A Modest Proposal

by digby

Nancy Pelosi says she wasn't told about waterboarding in 2002 and that the CIA misled the congress. Bob Graham says he wasn't told either. Richard Shelby says he was, sort of. Porter Goss says he wasn't but everyone thinks he said he was. The classified briefings have been sent up to Capitol Hill and Republican Senator Kit Bond, who says he has seen them, claims they prove that Pelosi is lying. (He also claims that Pelosi could have called for closed hearings on the subject, which is disputed by the rules of the House.)

Leon Panetta released a memo to his troops today which said this:

Let me be clear: It is not our policy or practice to mislead Congress. That is against our laws and our values. As the Agency indicated previously in response to Congressional inquiries, our contemporaneous records from September 2002 indicate that CIA officers briefed truthfully on the interrogation of Abu Zubaydah, describing “the enhanced techniques that had been employed.” Ultimately, it is up to Congress to evaluate all the evidence and reach its own conclusions about what happened.

These "partisan food fights" are just so tiring. (Why can't these people just work together for the good of the American people?) Even Chris Matthews, Jim Warren and Ron Brownstein all agreed today that the partisans are out of control on this thing and the president really needs to put it all behind him and move on (especially considering that kicking the crazed hard left in the teeth is such good politics.)

It's pretty clear that all this partisan bickering means the "he said/she said" can't be solved by a truth commission or even a DOJ investigation. After all, they weren't allowed to take notes, and the CIA's records when it comes to torture can't be considered dispositive since they are just a teeny bit implicated themselves. It's a pickle.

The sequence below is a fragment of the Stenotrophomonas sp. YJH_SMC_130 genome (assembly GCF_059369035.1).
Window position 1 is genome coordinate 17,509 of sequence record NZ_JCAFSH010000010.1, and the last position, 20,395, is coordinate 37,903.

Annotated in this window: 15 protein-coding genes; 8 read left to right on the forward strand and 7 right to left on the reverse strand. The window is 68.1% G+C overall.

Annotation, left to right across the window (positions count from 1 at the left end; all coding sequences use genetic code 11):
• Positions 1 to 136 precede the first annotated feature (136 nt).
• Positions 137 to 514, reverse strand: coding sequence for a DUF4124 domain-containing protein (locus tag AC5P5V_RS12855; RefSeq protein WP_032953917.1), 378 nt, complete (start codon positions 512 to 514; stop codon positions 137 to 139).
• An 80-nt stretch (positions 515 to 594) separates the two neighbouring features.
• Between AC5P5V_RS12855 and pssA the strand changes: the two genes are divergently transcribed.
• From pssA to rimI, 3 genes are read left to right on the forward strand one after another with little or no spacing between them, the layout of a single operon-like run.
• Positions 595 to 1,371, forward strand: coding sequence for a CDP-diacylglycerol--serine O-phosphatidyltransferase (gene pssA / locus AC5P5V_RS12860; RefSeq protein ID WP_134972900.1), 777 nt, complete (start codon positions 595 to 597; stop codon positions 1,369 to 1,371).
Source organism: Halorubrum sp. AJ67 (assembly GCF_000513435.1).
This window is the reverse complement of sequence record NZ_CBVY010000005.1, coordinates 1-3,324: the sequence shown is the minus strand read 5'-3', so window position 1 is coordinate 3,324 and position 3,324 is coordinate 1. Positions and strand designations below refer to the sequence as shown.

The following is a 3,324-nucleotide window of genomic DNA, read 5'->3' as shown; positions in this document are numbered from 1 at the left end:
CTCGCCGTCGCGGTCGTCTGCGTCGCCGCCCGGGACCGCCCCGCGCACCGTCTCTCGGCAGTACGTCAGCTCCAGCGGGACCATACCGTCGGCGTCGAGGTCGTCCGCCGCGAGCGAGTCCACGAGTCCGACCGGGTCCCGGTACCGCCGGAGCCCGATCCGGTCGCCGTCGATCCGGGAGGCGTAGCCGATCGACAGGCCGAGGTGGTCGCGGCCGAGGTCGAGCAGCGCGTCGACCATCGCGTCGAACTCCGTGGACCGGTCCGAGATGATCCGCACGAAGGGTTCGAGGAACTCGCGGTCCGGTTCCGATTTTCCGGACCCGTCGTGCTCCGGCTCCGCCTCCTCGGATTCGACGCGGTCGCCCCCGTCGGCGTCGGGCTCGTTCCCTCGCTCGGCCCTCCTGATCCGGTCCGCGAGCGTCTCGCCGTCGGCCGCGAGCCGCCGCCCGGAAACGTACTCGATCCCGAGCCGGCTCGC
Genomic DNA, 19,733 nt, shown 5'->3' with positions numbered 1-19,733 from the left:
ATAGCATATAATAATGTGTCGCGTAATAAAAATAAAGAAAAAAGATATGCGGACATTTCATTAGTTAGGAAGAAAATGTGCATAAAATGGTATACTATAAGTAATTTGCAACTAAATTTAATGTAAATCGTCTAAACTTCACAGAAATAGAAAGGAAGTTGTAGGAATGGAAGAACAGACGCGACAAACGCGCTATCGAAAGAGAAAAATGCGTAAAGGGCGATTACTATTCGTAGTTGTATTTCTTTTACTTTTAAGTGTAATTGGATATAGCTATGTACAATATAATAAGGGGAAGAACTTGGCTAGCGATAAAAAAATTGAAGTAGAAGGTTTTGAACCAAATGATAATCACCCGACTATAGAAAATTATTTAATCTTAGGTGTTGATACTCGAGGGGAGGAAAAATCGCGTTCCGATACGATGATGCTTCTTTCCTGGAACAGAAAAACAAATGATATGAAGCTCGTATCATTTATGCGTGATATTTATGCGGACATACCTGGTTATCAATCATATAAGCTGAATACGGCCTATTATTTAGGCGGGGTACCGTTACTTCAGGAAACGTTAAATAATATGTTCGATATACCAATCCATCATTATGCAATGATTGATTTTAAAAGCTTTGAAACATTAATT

But since they are considered by so many people to be reliable and useful, perhaps ought to consider using some enhanced interrogation techniques on the principals so we can get to the truth of this matter. After all, if they were reliable enough to keep the nation safe from evildoers, they would certainly be reliable enough to get politicians and bureaucrats to admit what happened in some CIA briefings.

And it's not like this stuff is torture or anything. It doesn't equal the pain equivalent to organ failure. It doesn't leave many marks and there is supposedly no lasting psychological damage, so it's hard to see why any of these people would object to being put to the test on the waterboard. And since we have a very complete rule book in those OLC memos, which according to numerous commenters, are very well reasoned and totally within in the purview of the president to authorize, we can use them as the guideline.

We could even stipulate that no one could be waterboarded more than 83 times or kept awake in shackles for longer than say 21 days at a stretch. (After all, politicians routinely endure sleep deprivation when they're campaign, so they've ben trained in resisting such enhanced techniques.) We could agree that if they are kept naked any videos would be destroyed and all pictures would be withheld as long as possible. (And for the good of the nation, I would have to agree that they be destroyed as well. There's only so much people can take.)

Diapering, forced enemas, walling, solitary confinement and being put in coffins with bugs will only be used if the subjects refuse to admit what they've done. (We're not completely uncivilized, after all.) (We're not sure what that is, admittedly, but it's logical that it's best discerned by who cracks last. This would work along the lines of other tried and true techniques for getting to the truth, like witch dunking.)

It's not as if these techniques are cruel or inhuman. They aren't even illegal if the president authorizes it (although we may have to conduct the interrogations on a ship at sea somewhere, just to be sure we don't violate the spirit of the constitution.) There is absolutely no reason that we can't use them to get to the truth in Washington as we used them to get to the truth in Afghanistan and Guantanamo. After all, the Obama administration is all about "what works."

So, let's "interrogate" the lot of them -- Cheney, Pelosi, Graham, Goss, Shelby, Kit Bond, the CIA briefers, anyone on the Senate and House staffs who may have been privy to these classified hearings. In my view, to fail to use these techniques is a slap in the face to all the fine American military personnel who ever went through the SERE program. As far as I'm concerned, we might as well be spitting on the troops if we don't agree to start using torture on members of the US Government.

As Dick Cheney said, "it's a no-brainer."